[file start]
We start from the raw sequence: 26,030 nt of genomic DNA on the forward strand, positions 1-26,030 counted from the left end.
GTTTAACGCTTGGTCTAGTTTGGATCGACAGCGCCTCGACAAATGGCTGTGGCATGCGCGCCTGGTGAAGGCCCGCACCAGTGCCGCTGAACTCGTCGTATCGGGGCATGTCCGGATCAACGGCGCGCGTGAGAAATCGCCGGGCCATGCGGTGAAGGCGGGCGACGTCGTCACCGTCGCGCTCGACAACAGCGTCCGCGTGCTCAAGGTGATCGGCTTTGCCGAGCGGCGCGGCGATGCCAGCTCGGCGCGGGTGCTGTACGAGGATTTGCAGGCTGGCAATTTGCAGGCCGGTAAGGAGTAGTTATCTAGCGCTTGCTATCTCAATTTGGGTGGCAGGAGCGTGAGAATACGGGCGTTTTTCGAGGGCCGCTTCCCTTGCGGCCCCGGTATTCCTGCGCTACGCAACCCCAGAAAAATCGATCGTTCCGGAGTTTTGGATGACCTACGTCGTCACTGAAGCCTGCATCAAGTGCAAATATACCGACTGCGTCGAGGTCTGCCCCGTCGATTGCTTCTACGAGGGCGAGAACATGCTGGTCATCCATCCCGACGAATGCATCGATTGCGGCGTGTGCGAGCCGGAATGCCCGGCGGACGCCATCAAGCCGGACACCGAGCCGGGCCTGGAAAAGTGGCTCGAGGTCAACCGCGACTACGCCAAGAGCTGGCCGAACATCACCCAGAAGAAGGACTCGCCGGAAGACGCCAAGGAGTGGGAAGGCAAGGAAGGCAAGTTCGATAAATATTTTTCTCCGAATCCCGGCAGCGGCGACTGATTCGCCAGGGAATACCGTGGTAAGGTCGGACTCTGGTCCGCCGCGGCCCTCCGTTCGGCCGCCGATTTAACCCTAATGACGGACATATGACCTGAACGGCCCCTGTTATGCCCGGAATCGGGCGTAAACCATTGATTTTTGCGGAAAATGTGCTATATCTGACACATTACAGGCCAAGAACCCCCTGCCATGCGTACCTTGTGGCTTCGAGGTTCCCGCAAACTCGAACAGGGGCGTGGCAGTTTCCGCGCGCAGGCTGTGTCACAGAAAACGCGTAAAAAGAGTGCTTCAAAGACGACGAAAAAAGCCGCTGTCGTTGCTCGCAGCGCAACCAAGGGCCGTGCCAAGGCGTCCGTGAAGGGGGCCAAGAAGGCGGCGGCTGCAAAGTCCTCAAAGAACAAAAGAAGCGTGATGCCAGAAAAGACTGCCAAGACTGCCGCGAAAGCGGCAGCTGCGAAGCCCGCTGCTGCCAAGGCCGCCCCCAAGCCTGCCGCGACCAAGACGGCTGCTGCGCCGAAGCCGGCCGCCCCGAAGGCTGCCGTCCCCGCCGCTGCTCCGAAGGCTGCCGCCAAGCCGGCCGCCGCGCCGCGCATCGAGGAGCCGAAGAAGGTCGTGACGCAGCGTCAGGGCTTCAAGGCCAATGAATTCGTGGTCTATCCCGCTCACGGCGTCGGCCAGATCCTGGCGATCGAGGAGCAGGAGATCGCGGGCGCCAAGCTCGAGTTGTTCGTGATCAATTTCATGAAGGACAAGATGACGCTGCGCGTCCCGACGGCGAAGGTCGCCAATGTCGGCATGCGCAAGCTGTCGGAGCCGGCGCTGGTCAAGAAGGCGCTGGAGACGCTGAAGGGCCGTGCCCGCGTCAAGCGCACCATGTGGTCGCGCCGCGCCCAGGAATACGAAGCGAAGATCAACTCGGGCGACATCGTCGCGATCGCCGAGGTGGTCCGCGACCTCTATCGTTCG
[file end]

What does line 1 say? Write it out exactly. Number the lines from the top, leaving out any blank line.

We start from the raw sequence: 26,030 nt of genomic DNA on the forward strand, positions 1-26,030 counted from the left end.